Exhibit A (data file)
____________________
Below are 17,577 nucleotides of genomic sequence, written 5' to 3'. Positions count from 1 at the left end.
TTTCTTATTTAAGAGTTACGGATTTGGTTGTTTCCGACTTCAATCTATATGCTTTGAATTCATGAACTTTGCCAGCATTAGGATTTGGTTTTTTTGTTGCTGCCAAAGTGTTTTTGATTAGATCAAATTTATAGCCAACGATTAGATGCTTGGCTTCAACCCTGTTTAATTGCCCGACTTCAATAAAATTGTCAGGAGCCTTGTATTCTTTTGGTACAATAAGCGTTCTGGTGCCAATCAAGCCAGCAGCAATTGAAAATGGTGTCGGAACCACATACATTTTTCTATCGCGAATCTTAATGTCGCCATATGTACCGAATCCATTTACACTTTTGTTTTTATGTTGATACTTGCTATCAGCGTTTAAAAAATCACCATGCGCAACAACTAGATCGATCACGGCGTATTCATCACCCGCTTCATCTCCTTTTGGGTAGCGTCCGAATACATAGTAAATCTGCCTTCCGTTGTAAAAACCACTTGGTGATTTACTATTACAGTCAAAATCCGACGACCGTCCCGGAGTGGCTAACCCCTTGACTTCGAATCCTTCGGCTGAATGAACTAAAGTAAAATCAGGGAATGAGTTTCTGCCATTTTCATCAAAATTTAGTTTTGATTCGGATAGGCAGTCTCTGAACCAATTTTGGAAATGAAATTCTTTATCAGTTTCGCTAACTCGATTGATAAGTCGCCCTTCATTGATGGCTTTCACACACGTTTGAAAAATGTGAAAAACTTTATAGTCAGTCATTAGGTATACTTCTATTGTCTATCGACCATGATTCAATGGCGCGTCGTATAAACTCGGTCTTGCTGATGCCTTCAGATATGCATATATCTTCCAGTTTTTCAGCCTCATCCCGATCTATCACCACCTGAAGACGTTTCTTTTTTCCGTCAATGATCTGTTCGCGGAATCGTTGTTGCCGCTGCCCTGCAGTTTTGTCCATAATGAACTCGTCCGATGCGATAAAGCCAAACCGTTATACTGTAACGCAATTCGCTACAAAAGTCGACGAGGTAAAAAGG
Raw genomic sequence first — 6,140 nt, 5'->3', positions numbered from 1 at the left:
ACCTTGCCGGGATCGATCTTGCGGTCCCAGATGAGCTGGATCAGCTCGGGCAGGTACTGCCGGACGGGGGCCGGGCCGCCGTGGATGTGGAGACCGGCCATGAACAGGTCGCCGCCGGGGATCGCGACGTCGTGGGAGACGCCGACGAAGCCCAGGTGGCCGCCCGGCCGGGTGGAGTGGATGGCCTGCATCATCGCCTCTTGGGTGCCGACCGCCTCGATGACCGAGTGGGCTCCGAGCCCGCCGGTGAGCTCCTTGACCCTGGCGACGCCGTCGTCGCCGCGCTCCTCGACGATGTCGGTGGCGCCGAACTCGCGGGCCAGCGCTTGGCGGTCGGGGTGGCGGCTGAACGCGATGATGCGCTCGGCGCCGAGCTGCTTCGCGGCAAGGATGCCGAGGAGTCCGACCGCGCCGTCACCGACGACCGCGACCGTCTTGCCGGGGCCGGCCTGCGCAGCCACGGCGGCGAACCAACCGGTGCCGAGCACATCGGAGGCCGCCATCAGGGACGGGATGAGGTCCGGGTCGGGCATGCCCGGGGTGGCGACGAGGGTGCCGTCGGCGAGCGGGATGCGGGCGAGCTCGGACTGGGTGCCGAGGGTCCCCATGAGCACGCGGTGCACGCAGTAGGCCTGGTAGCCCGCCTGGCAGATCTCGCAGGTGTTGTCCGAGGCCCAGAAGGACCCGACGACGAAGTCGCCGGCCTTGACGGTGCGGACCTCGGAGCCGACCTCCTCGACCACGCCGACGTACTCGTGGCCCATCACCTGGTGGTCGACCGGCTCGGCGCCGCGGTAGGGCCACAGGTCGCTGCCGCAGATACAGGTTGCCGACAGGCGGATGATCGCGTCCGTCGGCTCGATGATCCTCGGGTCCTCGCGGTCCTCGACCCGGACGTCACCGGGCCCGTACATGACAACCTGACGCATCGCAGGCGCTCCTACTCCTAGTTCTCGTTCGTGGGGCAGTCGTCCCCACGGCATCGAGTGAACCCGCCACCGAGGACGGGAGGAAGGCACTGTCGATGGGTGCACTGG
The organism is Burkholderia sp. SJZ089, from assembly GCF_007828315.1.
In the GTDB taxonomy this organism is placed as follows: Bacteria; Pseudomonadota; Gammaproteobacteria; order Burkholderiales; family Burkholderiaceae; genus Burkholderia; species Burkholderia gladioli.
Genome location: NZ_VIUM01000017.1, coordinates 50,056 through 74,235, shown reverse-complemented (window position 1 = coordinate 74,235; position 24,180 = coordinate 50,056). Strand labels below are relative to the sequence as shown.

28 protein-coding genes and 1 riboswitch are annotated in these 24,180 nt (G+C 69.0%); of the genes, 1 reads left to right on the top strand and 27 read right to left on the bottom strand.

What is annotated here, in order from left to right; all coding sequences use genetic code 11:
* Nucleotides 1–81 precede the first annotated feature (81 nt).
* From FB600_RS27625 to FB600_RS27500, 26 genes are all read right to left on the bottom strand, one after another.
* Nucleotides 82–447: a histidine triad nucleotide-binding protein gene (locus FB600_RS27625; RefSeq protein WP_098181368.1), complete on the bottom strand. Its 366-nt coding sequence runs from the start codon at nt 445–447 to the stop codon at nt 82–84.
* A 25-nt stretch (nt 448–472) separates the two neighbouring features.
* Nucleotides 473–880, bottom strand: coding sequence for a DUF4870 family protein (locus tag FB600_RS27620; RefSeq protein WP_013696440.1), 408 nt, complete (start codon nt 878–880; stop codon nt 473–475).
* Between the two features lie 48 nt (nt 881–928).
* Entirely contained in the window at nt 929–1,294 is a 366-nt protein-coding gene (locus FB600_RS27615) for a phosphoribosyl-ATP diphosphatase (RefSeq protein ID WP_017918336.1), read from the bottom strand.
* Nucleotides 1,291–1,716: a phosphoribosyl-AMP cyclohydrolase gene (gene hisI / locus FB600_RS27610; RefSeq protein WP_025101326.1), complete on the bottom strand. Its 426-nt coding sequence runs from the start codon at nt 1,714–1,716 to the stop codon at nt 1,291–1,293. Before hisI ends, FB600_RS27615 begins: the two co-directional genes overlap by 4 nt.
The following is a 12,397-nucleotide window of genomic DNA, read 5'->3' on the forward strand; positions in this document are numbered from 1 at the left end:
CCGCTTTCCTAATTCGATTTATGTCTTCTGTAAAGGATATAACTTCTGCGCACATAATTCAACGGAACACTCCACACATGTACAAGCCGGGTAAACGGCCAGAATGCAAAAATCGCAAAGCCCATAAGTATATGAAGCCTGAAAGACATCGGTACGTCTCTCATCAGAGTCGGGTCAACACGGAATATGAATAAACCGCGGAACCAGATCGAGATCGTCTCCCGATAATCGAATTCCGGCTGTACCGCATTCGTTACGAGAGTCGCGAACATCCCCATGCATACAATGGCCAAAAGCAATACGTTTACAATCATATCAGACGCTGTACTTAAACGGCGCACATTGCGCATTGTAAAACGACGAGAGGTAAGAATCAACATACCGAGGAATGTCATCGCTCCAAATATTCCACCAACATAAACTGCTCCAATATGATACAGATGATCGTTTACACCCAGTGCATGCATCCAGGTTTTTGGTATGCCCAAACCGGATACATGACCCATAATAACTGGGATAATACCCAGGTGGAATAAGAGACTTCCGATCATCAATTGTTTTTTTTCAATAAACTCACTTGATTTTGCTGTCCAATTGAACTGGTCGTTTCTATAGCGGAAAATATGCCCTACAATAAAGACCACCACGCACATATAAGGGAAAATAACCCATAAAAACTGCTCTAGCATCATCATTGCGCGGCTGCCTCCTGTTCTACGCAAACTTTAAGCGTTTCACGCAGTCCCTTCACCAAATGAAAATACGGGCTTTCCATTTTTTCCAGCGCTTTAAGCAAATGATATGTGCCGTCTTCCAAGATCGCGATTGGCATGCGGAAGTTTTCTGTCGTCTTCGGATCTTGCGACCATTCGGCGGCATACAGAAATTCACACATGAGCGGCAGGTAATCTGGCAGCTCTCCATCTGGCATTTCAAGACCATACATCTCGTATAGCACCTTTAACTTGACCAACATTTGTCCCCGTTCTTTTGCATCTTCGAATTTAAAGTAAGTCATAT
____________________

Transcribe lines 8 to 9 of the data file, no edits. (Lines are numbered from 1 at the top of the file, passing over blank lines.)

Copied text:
28 protein-coding genes and 1 riboswitch are annotated in these 24,180 nt (G+C 69.0%); of the genes, 1 reads left to right on the top strand and 27 read right to left on the bottom strand.

What is annotated here, in order from left to right; all coding sequences use genetic code 11: